Keywords: social choice function, social choice corresndence, self-selectivity, resistance to cloning
    JEL: D7
    Date: 2006
  4. By: Martin Salm (MEA, University of Mannheim)
    Abstract: This study investigates how subjective mortality expectations and heterogeneity in time and risk preferences affect the consumption and saving behavior of the elderly. Previous studies find that the large wealth disparities observed among the elderly cannot be explained by differences in preferences. In contrast, this study identifies a strong relationship between answers to survey questions about time and risk preferences and consumption and saving behaviors. This paper uses data on information about preferences and subjective mortality expectations from the Health and Retirement Study merged with detailed consumption data from two waves of the Consumption and Activities Mail Survey. The main results are: 1) consumption and saving choices vary with subjective mortality rates in a way that is consistent with the life cycle model; 2) different answers to survey questions about time and risk preferences reflect differences in actual saving and consumption behavior; and 3) there is substantial heterogeneity in estimated time discount rates and risk aversion parameters.
    Keywords: preferences, mortality expectations, saving decisions
    JEL: D81 D91 J14
    Date: 2006–11
  5. By: CHRISTIAN, Robin; CONDER, Marston; SLINKO, Arkadii
    Abstract: We show that every additively representable comparative probability order on n atoms is determined by at least n - 1 binary subset comparisons. We show that there are many orders of this kind, not just the lexicographic order. These results provide answers to two questions of Fishburn et al (2002). We also study the flip relation on the class of all comparative probability orders introduced by Maclagan. We generalise an important theorem of Fishburn, Peke?c and Reeds, by showing that in any minimal set of comparisons that determine a comparative probability order, all comparisons are flippable. By calculating the characteristics of the flip relation for n = 6 we discover that the regions in the corresponding hyperplane arrangement can have no more than 13 faces and that there are 20 regions with 13 faces. All the neighbours of the 20 comparative probability orders which correspond to those regions are representable. Finally we define a class of simple games with complete desirability relation for which its strong desirability relation is acyclic, and show that the flip relation carries all the information about these games. We show that for n = 6 these games are weighted majority games.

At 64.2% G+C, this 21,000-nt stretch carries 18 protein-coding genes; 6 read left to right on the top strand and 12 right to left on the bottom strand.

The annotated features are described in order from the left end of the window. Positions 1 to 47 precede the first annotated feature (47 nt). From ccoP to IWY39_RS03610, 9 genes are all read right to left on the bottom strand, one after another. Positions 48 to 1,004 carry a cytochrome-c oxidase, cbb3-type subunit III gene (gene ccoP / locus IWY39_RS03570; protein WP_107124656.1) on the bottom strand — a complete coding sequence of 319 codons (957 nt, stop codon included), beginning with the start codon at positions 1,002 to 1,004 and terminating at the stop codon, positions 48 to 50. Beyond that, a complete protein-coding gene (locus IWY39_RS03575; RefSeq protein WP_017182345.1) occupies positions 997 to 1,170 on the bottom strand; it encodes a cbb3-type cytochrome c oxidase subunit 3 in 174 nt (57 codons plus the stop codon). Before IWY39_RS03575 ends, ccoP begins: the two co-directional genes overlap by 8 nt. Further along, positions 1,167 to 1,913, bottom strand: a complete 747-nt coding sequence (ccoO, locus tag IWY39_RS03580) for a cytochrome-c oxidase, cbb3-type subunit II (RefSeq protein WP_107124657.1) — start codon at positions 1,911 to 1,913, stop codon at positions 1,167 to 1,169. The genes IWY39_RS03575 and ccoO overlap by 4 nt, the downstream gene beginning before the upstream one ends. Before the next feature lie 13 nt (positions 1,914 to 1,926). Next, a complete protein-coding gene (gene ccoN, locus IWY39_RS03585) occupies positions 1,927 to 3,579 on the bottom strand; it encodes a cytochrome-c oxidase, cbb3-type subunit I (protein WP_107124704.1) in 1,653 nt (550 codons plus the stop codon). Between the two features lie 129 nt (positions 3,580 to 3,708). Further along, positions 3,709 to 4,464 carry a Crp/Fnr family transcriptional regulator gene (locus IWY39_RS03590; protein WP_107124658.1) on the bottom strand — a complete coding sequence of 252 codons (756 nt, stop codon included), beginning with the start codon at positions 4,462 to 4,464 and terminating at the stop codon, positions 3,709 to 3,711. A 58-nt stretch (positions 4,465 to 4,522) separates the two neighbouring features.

Keywords: Additively reesentable linear orders, comrative obability, elicitation, subset comrisons, sime game, weighted majority game, desirability relation.
    Date: 2006
  6. By: Michel Beine (DULBEA, Free University of Brussels,University of Luxemburg and CESifo.); Oscar Bernal (DULBEA, Free University of Brussels); Jean-Yves Gnabo (University of Namur); Christelle Lecourt (University of Namur)
    Abstract: Intervening in the FX market implies a complex decision process for central banks. Monetary authorities have to decide whether to intervene or not, and if so, when and how. Since the successive steps of this procedure are likely to be highly interdependent, we adopt a nested logit approach to capture their relationships and to characterize the prominent features of the various steps of the intervention decision. Our findings shed some light on the determinants of central bank interventions, on the so-called secrecy puzzle and on the identification of the variables influencing the detection of foreign exchange transactions by market traders.
    Keywords: Central bank interventions; Exchange rates market; Secrecy puzzle; Nested logit
    JEL: E58 F31 G15
    Date: 2006–11